return self.devices

This is by no means a full solution, it is simply a quick and dirty way to invoke the most basic APIs from the REST interface (I've added close to no error checks). It does show how one could interact with Spokes in an interactive way to learn the device events and how to use them.

Now, after loading the code above and switching to the interactive mode:

>>> s=Spokes()
>>> print s
<__main__.Spokes instance at 0x029FDFD0>
>>> print s.devices
>>> dl = s.get_device_list()
>>> print len(dl)
>>> d = dl[0]
>>> print d.attached
>>> d.attach()
>>> print d.attached
>>> d.get_events()
{u'Description': u'', u'Err': None, u'Type_Name': u'DeviceEventArray', u'Result': [{u'Event_Log_Type_Name': u'HeadsetStateChange', u'Event_Id': 14, u'Timestamp': 634939487913969843L, u'Age': 10853, u'Event_Name': u'Doff', u'Event_Log_Type_Id': 2}, {u'Event_Log_Type_Name': u'HeadsetStateChange', u'Event_Id': 13, u'Timestamp': 634939487969032861L, u'Age': 5347, u'Event_Name': u'Don', u'Event_Log_Type_Id': 2}], u'Type': 6, u'isError': False}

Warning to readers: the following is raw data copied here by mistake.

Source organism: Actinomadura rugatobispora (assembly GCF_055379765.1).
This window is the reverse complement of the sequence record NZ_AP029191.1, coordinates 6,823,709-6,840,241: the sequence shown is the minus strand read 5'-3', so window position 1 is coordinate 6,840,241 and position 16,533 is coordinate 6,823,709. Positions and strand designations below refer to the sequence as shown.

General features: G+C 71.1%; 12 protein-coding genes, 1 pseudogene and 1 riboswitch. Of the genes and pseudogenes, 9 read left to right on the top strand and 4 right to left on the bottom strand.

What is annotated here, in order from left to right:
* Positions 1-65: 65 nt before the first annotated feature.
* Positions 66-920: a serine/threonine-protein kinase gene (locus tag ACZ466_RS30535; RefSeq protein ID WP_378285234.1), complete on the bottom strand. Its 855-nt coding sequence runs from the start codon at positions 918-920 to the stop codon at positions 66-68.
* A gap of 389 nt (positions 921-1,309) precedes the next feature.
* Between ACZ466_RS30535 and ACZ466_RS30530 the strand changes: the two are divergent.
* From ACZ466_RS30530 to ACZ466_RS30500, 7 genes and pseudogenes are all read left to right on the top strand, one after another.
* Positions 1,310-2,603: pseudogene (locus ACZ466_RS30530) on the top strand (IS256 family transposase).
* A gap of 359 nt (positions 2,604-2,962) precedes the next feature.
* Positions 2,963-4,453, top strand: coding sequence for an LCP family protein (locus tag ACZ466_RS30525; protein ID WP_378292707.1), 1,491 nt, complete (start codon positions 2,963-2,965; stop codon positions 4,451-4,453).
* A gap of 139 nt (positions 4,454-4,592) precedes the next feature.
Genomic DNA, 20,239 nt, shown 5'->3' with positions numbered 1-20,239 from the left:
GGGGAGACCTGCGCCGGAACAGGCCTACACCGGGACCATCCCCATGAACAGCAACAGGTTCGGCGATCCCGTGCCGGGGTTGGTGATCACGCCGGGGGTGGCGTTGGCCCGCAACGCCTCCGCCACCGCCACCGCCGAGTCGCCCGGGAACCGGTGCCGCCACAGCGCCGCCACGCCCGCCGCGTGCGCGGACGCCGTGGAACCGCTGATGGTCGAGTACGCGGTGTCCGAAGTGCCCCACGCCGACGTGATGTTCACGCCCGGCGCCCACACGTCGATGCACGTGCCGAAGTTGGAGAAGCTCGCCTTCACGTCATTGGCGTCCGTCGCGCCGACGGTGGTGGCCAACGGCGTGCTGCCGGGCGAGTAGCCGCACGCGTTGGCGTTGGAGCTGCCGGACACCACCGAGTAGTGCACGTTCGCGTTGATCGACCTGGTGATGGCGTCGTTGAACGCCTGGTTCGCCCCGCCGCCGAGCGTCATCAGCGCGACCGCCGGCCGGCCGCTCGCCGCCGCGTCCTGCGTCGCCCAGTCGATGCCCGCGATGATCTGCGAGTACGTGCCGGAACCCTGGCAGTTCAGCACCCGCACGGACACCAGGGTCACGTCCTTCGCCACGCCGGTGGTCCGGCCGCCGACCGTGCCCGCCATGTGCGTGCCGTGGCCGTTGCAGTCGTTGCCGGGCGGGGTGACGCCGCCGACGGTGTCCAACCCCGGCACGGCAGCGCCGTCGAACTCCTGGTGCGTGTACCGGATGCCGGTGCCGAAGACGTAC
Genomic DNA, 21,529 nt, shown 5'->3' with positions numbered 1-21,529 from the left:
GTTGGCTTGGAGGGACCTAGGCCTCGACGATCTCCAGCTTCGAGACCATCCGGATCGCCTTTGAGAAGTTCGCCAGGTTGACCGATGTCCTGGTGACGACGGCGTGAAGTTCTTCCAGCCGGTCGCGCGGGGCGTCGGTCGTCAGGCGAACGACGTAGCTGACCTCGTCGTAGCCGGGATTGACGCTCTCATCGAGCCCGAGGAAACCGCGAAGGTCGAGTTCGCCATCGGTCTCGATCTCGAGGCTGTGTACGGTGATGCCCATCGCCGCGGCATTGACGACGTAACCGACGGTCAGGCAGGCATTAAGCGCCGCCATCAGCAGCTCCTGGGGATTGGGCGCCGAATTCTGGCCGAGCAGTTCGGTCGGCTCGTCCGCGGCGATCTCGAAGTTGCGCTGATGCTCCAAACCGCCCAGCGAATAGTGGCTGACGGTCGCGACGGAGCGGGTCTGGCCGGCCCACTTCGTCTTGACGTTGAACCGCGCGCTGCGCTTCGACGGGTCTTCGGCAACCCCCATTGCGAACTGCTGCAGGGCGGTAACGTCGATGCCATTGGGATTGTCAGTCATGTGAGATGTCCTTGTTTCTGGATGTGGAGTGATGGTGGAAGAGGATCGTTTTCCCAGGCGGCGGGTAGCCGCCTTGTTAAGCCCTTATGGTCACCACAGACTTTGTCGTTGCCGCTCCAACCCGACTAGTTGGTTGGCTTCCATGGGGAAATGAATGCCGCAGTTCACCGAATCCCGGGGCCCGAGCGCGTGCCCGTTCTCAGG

Note that since I didn't continue implementing the code for the events and other APIs, the event list is displayed as it was returned. I simply parse the JSON result and print it in get_events():

I specially like Python for its flexibility on accessing the values on its data structures as demonstrated above in PLTDevice.__getattr__. ProductName is not defined as a member in the class, but still gets accessed as one. Its content comes from the response we received from Spokes.

>>> print d.ProductName